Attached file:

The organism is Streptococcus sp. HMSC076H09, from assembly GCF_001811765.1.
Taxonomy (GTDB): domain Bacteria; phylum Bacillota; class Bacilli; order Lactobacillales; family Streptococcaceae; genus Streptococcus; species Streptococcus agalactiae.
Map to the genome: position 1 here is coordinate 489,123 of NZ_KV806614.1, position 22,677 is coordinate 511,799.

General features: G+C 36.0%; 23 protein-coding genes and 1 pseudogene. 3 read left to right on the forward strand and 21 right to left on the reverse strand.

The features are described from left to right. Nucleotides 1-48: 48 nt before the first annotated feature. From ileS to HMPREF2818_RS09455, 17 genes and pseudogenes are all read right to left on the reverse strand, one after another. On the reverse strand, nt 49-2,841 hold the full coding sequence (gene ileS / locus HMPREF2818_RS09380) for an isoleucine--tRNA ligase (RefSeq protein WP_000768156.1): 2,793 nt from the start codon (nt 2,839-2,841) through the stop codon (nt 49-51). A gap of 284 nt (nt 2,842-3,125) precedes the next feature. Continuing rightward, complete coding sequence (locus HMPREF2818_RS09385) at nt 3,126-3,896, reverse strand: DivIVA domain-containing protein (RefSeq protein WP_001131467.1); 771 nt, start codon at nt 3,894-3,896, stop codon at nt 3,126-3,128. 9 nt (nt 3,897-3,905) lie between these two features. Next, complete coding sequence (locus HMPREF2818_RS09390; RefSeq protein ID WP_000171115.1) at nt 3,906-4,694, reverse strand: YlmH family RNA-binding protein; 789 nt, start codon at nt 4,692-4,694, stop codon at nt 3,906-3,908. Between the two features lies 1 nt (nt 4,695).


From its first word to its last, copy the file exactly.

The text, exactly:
The organism is Streptococcus sp. HMSC076H09, from assembly GCF_001811765.1.
Taxonomy (GTDB): domain Bacteria; phylum Bacillota; class Bacilli; order Lactobacillales; family Streptococcaceae; genus Streptococcus; species Streptococcus agalactiae.
Map to the genome: position 1 here is coordinate 489,123 of NZ_KV806614.1, position 22,677 is coordinate 511,799.

General features: G+C 36.0%; 23 protein-coding genes and 1 pseudogene. 3 read left to right on the forward strand and 21 right to left on the reverse strand.

The features are described from left to right. Nucleotides 1-48: 48 nt before the first annotated feature. From ileS to HMPREF2818_RS09455, 17 genes and pseudogenes are all read right to left on the reverse strand, one after another. On the reverse strand, nt 49-2,841 hold the full coding sequence (gene ileS / locus HMPREF2818_RS09380) for an isoleucine--tRNA ligase (RefSeq protein WP_000768156.1): 2,793 nt from the start codon (nt 2,839-2,841) through the stop codon (nt 49-51). A gap of 284 nt (nt 2,842-3,125) precedes the next feature. Continuing rightward, complete coding sequence (locus HMPREF2818_RS09385) at nt 3,126-3,896, reverse strand: DivIVA domain-containing protein (RefSeq protein WP_001131467.1); 771 nt, start codon at nt 3,894-3,896, stop codon at nt 3,126-3,128. 9 nt (nt 3,897-3,905) lie between these two features. Next, complete coding sequence (locus HMPREF2818_RS09390; RefSeq protein ID WP_000171115.1) at nt 3,906-4,694, reverse strand: YlmH family RNA-binding protein; 789 nt, start codon at nt 4,692-4,694, stop codon at nt 3,906-3,908. Between the two features lies 1 nt (nt 4,695).